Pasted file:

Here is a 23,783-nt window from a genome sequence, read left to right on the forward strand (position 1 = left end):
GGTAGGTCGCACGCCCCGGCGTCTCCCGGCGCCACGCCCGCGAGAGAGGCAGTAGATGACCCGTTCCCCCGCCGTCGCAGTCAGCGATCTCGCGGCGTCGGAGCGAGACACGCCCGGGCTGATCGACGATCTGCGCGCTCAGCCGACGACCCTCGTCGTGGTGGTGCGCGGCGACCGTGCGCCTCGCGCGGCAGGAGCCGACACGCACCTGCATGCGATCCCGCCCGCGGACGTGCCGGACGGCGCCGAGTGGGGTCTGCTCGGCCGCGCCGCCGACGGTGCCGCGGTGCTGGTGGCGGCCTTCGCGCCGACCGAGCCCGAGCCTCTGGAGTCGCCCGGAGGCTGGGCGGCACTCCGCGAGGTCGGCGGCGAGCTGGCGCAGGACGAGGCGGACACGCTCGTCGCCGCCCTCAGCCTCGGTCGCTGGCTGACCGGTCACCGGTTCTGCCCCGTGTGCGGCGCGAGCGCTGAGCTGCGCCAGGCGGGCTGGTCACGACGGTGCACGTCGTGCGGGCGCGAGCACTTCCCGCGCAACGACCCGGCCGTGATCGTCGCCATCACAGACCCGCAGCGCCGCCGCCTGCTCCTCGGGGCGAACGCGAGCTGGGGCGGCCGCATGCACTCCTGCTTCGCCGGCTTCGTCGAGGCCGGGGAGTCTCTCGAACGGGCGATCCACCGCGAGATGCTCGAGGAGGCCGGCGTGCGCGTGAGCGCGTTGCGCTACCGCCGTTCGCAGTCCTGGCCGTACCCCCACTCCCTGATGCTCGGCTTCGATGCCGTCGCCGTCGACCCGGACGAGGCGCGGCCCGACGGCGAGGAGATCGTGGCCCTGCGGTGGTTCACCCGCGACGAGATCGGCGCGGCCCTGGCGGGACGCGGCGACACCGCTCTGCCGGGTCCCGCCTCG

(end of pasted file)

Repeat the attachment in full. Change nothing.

Here is a 23,783-nt window from a genome sequence, read left to right on the forward strand (position 1 = left end):
GGTAGGTCGCACGCCCCGGCGTCTCCCGGCGCCACGCCCGCGAGAGAGGCAGTAGATGACCCGTTCCCCCGCCGTCGCAGTCAGCGATCTCGCGGCGTCGGAGCGAGACACGCCCGGGCTGATCGACGATCTGCGCGCTCAGCCGACGACCCTCGTCGTGGTGGTGCGCGGCGACCGTGCGCCTCGCGCGGCAGGAGCCGACACGCACCTGCATGCGATCCCGCCCGCGGACGTGCCGGACGGCGCCGAGTGGGGTCTGCTCGGCCGCGCCGCCGACGGTGCCGCGGTGCTGGTGGCGGCCTTCGCGCCGACCGAGCCCGAGCCTCTGGAGTCGCCCGGAGGCTGGGCGGCACTCCGCGAGGTCGGCGGCGAGCTGGCGCAGGACGAGGCGGACACGCTCGTCGCCGCCCTCAGCCTCGGTCGCTGGCTGACCGGTCACCGGTTCTGCCCCGTGTGCGGCGCGAGCGCTGAGCTGCGCCAGGCGGGCTGGTCACGACGGTGCACGTCGTGCGGGCGCGAGCACTTCCCGCGCAACGACCCGGCCGTGATCGTCGCCATCACAGACCCGCAGCGCCGCCGCCTGCTCCTCGGGGCGAACGCGAGCTGGGGCGGCCGCATGCACTCCTGCTTCGCCGGCTTCGTCGAGGCCGGGGAGTCTCTCGAACGGGCGATCCACCGCGAGATGCTCGAGGAGGCCGGCGTGCGCGTGAGCGCGTTGCGCTACCGCCGTTCGCAGTCCTGGCCGTACCCCCACTCCCTGATGCTCGGCTTCGATGCCGTCGCCGTCGACCCGGACGAGGCGCGGCCCGACGGCGAGGAGATCGTGGCCCTGCGGTGGTTCACCCGCGACGAGATCGGCGCGGCCCTGGCGGGACGCGGCGACACCGCTCTGCCGGGTCCCGCCTCG